We know that wherever Dwight Howard chooses to play for the next four or five seasons, despite what he may try to put out there publicly at this point, the decision will be about more than just basketball.
Howard was said to be intrigued by the Lakers not only due to having the immediate opportunity to win there, but also because Los Angeles is a major media market, and the center of the universe where the entertainment industry is concerned.
It’s been said more than once that Howard’s interests in exploring personal marketing opportunities outside of basketball will be almost as important as the roster he’s surrounded with next season, so it shouldn’t come as much of a surprise that the two teams favored to to land Dwight in free agency are including that piece as a part of their respective presentations to him in free agency.
The Rockets made their pitch to Howard Sunday night, and of course, it went well — as if they’d say otherwise. Besides trotting out team legends like Yao Ming and Trail Blazers great Clyde Drexler (who played a whopping three and a half of his 15 NBA seasons in Houston), the organization included a local cable television opportunity as part of its package.
The Lakers, naturally, will do the same when they sit down to get the last word in with Howard on Tuesday.
Time Warner Cable in Los Angeles televises all Lakers home and away games, and fills the vast majority of its programming — seriously, it has to be north of 80 percent — with studio shows or behind-the-scenes, documentary-style footage of the team throughout the season.
Like the billboard campaign the Lakers have been widely mocked for, this is just another piece of the puzzle in terms of what courting Howard requires. And it’s one that both L.A. and Houston are wise not to overlook when engaging in those final discussions.
In the weeks since Kevin Durant announced he was signing with the Golden State Warriors, we have yet to hear Russell Westbrook speak on his former teammate’s decision. This week, ESPN.com’s Royce Young indicated in a podcast interview that Durant was telling Westbrook and others in the days leading up to his decision that he was coming back to Oklahoma City. He later walked back his report, saying he misspoke. On Thursday, Durant himself told The Vertical‘s Shams Charania that he never said any such thing, or misled Westbrook or anyone else about his intentions.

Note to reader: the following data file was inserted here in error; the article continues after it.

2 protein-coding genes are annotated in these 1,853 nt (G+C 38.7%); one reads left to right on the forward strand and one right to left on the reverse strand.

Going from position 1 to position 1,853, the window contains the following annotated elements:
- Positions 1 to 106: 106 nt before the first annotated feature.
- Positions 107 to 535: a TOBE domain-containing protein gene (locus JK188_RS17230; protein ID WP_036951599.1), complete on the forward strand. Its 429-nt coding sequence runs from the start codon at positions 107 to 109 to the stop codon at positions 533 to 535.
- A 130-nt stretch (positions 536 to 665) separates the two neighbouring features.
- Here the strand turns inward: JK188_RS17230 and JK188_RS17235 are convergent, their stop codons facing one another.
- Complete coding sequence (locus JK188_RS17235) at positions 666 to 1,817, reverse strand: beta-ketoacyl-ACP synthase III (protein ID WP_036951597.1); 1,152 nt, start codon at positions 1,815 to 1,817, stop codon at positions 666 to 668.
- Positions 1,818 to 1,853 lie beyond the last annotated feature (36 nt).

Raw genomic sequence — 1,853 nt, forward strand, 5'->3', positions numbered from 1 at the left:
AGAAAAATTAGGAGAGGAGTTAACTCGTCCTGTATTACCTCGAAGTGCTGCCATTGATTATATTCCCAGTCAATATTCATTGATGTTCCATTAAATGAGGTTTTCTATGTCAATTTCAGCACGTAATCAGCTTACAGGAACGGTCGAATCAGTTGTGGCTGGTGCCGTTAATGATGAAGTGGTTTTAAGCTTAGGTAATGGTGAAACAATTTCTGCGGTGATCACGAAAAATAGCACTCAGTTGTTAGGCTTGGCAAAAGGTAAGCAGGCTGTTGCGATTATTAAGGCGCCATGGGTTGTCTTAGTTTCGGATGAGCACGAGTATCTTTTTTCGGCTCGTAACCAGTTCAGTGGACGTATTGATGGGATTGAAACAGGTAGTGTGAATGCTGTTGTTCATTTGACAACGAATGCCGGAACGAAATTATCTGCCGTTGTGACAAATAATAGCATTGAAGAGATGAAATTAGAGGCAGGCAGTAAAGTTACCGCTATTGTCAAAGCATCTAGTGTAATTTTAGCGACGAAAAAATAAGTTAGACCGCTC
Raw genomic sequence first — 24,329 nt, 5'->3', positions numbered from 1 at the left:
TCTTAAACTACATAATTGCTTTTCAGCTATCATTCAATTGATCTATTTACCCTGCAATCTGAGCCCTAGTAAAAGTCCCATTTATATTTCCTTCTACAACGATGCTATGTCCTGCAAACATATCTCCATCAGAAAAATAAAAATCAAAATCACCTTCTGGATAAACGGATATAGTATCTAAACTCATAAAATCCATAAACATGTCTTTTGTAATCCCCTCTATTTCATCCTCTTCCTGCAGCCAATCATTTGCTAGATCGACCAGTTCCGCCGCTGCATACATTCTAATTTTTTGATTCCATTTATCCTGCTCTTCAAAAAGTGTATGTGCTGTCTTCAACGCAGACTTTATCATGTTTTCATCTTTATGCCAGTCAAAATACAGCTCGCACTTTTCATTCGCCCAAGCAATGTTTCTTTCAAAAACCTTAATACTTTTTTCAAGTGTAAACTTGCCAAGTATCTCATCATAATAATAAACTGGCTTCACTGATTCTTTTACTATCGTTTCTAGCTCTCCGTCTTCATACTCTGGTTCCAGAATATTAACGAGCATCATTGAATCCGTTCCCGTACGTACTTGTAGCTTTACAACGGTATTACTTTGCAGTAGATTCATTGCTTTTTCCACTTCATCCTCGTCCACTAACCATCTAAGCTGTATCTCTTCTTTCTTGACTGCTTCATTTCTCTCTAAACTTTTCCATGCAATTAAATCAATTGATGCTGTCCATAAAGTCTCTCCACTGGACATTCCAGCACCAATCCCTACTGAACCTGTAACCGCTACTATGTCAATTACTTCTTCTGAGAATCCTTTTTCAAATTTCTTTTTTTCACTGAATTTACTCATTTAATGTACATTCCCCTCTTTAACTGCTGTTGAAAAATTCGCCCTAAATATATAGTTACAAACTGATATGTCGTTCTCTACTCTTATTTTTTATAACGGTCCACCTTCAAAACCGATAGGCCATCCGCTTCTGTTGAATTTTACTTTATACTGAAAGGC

“It’s false,” Durant told The Vertical on Thursday. “I didn’t say that – words about me telling Russell or Nick that I would stay or leave never came out of my mouth. We met as teammates, but no promises came out of it. In this day and age, I can’t control anything people claim out there. Someone can go out and say something random right now, and people will believe it.
“I never told Russell or Nick [Collison], ‘All right, guys, I’m coming back to the Thunder’ – and then a week later, I decide not to. Never happened. I don’t operate like that. I heard people say that story, but it’s not the truth.”
So that settles that.
CHICAGO (AP) The Chicago Bulls have signed guard Spencer Dinwiddie.
The Bulls acquired Dinwiddie in a trade with Detroit last month and waived him three weeks ago. He spent two years with the Pistons and appeared in 12 games last season, averaging 4.8 points and 13.3 minutes.
The Bulls announced the move Thursday.
The Wizards are getting a new practice facility.
For some reason, the Wizards have to pay just $4.46 million for it. Washington D.C. will cover the rest.
How much is the rest?
Jonathan O’Connell of The Washington Post:
The District”s sports and convention arm, Events DC, is proposing a series of upgrades to a planned Washington Wizards practice facility and entertainment center in Southeast that would likely reduce the total number of seats but add $10 million to the original $55 million price tag.
The new spending would be paid for by Events DC, which is funded by a percentage of hotel occupancy taxes. It does not require approval by the D.C. Council but will have to be voted on by the Events DC board Aug. 11.
Wizards owner Ted Leonsis pledged to move the team’s practices there as well as home games for the Washington Mystics and a future Wizards’ NBA D-League affiliate team. His company, Monumental Sports & Entertainment, agreed to pay $4.46 million — or 8 percent of the original $55 million cost.
But in a July 26 letter to D.C. Council Chairman Phil Mendelson, Gregory A. O’Dell, president and chief executive of Events DC, wrote that the original $55 million budget was “based on a preliminary estimate, as development and analysis of the program and concept design had not yet been performed.”
So, the District agreed to pay for a project without knowing how much it would cost and got the primary beneficiary — Leonsis — to kick in a share based on a low early estimate? It’s almost as if politicians are inept or have ulterior motives.
At least Wizards practices and WNBA games will bring plenty of new money into the community.
As Leonsis said, “There’s never been a better time to be an owner of an NBA franchise.”